New York Gov. Andrew Cuomo announced steps on Monday to encourage insurers to keep selling health plans in the state's Obamacare exchange, as the companies withdraw from other markets amid uncertainty surrounding the health law.
The state is tying participation in the Affordable Care Act's marketplaces to other government contracts. Insurers that exit Obamacare's individual market would be cut off from government business including Medicaid, the children's health insurance program and the Essential Plan, which offers cheap coverage to some low-income people who don't qualify for other programs, according to a statement from the governor's office.
With Congressional Republicans working to repeal and replace Obamacare, and the Trump administration fomenting uncertainty about some funding for insurers, major national carriers like Aetna and Humana, as well as smaller regional plans, have quit some states. Those departures have threatened to leave some consumers without any insurance options for 2018, and Republicans have pointed to them as a sign the health law is failing.
While choices vary by county, New York has more individual-insurance options than some other states, with 14 companies offering health plans for 2017. Publicly traded carriers that sell in the state's exchange include Anthem Inc. and UnitedHealth Group Inc. UnitedHealth has largely exited Obamacare in other states, while Anthem has indicated it's weighing whether to leave some regions.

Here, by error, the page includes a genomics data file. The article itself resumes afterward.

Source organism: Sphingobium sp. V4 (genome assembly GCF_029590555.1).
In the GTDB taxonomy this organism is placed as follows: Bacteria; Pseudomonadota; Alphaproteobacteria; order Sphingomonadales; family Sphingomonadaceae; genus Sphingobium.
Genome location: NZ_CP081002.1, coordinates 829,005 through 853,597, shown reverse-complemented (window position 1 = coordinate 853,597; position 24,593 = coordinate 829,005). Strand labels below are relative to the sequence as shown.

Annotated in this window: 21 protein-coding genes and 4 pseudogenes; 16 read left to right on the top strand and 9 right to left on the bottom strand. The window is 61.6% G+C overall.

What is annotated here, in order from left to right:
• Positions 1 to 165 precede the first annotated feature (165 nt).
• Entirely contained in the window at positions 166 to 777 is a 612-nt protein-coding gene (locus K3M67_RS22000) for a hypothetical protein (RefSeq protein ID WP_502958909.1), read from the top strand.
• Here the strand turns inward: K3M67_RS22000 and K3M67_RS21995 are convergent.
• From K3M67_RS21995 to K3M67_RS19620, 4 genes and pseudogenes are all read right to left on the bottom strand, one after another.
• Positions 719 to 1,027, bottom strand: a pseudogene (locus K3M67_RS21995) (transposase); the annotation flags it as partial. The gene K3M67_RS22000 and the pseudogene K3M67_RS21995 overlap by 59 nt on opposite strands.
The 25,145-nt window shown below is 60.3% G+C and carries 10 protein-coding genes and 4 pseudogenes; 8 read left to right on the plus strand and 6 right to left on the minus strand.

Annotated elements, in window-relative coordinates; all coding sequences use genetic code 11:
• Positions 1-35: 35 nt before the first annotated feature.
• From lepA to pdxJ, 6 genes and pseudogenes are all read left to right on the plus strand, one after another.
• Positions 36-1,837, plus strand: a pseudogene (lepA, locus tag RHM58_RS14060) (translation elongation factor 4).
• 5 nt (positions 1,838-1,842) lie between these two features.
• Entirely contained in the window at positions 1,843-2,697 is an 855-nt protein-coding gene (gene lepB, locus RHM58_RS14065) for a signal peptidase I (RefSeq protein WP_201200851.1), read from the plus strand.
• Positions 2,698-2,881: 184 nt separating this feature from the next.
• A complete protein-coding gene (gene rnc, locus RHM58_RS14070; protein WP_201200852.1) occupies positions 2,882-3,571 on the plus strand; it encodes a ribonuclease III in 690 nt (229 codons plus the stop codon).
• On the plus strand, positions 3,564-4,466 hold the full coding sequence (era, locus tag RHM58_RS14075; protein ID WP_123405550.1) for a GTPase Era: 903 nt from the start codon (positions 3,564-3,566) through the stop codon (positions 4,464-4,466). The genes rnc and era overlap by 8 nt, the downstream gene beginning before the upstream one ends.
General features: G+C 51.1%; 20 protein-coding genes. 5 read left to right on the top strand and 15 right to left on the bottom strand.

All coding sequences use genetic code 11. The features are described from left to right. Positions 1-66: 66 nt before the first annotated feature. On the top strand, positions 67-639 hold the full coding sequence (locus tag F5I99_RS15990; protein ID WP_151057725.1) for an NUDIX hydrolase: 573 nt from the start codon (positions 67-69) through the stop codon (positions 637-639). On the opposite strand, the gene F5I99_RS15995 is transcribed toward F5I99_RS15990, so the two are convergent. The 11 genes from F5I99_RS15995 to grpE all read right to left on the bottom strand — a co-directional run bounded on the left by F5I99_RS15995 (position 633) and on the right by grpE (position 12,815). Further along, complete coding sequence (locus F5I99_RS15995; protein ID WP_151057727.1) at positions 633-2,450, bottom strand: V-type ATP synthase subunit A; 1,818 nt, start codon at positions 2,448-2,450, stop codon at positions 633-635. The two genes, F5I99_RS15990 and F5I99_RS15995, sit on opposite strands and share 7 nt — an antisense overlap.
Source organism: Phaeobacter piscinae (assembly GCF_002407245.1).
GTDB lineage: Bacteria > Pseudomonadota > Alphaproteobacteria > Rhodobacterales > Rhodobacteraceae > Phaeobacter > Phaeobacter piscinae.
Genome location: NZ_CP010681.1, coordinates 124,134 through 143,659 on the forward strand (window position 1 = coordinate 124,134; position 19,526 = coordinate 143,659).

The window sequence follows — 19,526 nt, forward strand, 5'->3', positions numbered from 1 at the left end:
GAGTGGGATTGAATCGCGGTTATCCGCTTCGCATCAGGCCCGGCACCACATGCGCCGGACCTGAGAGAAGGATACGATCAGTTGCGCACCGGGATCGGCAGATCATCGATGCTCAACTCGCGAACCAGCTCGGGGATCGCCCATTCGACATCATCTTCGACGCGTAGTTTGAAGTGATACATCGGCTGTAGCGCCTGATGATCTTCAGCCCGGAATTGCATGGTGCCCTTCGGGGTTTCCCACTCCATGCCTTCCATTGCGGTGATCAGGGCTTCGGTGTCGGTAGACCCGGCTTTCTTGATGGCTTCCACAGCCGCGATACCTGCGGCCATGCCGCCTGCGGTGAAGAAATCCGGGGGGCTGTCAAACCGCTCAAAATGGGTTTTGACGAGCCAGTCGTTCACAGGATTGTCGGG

The new measure may push insurers to stay in the state's Obamacare exchange, because the other government businesses are far larger. About 242,000 people enrolled in individual health plans through the state's exchange, while 665,000 picked Essential Plans. More than 6 million people are enrolled in Medicaid, the program for the poor, and a related children's health insurance program in New York, according to federal data.
New York insurers have concerns about the plan, especially since the regulations to put it in place aren't yet available, said Leslie Moran, senior vice president at the New York Health Plan Association.
"We're not sure that they can legally just say we won't contract, because there are already contracts in place," she said. "We just have some questions and concerns about where they're trying to go with that."